For example, as you mentioned FB and Uber have been able to absolutely dominate their fields of social media and car-services respectively. However, by entrenching themselves so deeply and refusing to incorporate open innovation in their external products it appears to have transmitted to their internal cultures as well. The closed innovation mindset of FB and Uber has prevented them from creating any meaningful products outside of their core markets. FB is ONLY social media. Uber is ONLY car-services. While both have attempted to expand and have a broader impact on consumers lives – they have been unable to change their perception or creatively enter any other market. Their closed innovation has completely hampered any diversification or new market potential for either player.
In opposition, Amazon, Salesforce, Google, and Square are all examples of open innovation focused companies that have been able to continually layer onto their core offerings – and in the case of AMZN and GOOG veer entirely left from their core. By aligning their initial user products with open innovation and never compromising this to build economic moat they have fostered this innovation within their own development teams – and as a result they have been able to move into completely new markets with extremely high quality and creative products. I think this provides a huge advantage to open innovation platforms – they have not only diversified and derisked their revenue streams but they have continually created the highest quality products for consumers. Time will tell – but I think this long-term competitive advantage of open innovation platforms will allow them to outlast and out prosper closed innovation companies. I wouldn’t be surprised to see a few “network” effect companies lose their edge, lasting value has to be created through quality and constant improvement.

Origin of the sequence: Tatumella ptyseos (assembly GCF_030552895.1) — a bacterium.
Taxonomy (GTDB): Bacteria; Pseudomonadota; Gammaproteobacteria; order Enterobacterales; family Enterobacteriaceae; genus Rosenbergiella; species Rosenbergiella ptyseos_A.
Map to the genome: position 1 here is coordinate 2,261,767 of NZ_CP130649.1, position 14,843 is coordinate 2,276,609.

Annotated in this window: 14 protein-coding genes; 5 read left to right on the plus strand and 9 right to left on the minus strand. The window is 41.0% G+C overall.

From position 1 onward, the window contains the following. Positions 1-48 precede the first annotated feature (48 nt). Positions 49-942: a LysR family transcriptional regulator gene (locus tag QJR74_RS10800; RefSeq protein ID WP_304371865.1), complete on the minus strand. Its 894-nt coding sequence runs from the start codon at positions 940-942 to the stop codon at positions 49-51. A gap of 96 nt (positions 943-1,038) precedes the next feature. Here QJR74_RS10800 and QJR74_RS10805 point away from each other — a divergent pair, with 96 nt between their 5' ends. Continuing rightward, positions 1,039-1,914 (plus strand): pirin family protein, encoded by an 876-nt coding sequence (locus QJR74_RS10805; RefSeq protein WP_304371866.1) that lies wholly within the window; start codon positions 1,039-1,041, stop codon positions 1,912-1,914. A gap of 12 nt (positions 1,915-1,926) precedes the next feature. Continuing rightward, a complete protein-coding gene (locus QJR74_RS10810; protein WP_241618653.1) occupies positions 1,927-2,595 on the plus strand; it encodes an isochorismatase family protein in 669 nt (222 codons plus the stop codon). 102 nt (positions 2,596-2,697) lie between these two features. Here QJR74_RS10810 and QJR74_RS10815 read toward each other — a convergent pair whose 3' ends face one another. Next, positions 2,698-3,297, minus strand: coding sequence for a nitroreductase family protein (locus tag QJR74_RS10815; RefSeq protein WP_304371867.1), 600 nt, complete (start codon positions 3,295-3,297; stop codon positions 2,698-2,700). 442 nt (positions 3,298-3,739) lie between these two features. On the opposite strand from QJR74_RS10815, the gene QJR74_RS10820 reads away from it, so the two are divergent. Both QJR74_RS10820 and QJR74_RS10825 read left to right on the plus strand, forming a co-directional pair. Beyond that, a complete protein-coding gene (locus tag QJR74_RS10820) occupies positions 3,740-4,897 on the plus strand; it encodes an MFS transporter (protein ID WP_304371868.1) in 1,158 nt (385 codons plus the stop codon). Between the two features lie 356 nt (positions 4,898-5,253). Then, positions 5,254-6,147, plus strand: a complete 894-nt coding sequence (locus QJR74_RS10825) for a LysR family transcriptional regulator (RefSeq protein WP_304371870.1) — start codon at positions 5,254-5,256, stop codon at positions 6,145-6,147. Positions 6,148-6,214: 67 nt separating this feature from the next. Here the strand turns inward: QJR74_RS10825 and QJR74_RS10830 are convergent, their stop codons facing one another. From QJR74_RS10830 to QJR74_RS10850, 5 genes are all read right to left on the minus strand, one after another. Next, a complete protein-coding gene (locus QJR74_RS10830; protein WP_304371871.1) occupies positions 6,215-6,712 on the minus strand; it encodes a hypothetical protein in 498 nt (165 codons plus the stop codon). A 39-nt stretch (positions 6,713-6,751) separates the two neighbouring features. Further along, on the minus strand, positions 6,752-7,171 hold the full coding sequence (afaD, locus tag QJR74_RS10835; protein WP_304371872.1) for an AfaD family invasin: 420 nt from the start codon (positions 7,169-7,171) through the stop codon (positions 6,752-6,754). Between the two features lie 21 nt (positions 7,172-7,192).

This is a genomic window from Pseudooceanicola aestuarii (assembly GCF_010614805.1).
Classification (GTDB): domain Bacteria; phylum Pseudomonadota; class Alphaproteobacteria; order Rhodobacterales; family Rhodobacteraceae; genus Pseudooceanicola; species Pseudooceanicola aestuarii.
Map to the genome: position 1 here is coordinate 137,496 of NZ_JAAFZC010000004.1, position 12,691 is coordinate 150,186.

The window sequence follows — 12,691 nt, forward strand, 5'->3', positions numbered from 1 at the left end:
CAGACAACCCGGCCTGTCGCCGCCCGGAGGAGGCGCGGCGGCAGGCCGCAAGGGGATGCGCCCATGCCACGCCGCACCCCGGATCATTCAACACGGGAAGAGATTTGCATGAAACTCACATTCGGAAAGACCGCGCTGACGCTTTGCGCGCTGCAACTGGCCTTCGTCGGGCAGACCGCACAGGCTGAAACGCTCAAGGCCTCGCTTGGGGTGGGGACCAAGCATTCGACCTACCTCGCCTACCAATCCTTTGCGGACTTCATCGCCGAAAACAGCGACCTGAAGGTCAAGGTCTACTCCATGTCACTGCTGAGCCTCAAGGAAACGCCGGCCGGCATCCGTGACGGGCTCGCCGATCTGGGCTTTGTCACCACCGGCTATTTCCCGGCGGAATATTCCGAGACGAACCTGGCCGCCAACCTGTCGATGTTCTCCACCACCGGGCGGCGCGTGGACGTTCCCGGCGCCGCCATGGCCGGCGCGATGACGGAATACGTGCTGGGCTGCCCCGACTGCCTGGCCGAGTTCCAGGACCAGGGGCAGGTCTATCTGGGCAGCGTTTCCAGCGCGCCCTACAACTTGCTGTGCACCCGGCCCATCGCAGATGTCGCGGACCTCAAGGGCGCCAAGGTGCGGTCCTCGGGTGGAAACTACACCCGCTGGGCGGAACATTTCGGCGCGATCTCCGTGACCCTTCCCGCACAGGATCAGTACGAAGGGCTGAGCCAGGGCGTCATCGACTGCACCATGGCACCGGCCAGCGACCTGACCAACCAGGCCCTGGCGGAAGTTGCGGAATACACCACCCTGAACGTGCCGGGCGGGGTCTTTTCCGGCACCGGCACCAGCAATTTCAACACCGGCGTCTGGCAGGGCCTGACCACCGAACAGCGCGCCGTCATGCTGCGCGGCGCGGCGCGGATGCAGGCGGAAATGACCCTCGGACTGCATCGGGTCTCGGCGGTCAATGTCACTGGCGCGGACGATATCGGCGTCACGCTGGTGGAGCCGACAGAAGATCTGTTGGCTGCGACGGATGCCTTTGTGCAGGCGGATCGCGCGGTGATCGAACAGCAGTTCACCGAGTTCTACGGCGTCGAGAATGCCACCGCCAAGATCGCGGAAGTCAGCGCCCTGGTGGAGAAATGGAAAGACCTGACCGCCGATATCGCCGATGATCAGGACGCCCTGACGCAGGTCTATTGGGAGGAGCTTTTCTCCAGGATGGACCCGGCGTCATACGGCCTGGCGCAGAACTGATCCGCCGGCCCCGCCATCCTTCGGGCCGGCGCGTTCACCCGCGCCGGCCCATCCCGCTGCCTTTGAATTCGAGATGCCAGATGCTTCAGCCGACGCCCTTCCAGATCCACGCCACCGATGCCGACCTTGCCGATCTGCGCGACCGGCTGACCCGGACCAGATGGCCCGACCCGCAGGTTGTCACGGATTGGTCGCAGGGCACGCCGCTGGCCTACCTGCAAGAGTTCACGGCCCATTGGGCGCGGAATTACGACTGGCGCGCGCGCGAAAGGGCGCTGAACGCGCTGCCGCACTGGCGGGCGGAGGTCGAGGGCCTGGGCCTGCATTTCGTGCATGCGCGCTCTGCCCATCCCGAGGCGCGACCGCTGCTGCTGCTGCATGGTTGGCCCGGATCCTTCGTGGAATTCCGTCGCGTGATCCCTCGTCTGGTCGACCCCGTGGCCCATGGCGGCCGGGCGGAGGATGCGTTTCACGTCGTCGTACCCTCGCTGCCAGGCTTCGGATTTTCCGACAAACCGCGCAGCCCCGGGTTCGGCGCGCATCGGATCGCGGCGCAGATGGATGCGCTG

Thanks for a really interesting piece – healthcare is, in my opinion, the most interesting field to watch in our lifetime – however, as you mentioned the FDA has become a significant bottleneck for bringing scientific advances to the public. The speed of innovation and scientific discovery in healthcare in the last decade has far exceeded the FDA’s ability to process these drugs and the clinical process remains extremely onerous. But these are necessary evils to protect consumers from drugs that could prove to be more harmful than the ailment they are attempting to address. I think printed organs could be a huge advantage for preclinical trials. Especially because so many trials remain in the FDA approval process before treatments can reach consumers – the requirements in preclinical are much more flexible and leave room for a ‘slightly less than perfect’ product that could similarly prove minimal toxicity and safety requirements. I think Organovo has a significant opportunity before it but needs to focus entirely on FDA approval of their printed organs in preclinical trials at this point. Small biotech firms have extremely limited resources and I fear shifting their focus internationally or to cosmetics would constrain them from being able to gain FDA approval in their core product. Currently the majority of drug development remains in the US and cosmetics testing is a limited market with a much smaller budget to spend on testing – the TAM in US preclinical trials is the highest potential For Organovo and I would love to see them continue to focus here – not to mention they would have a huge social (as well as economic) benefit to society by speeding up the incredibly slow FDA process!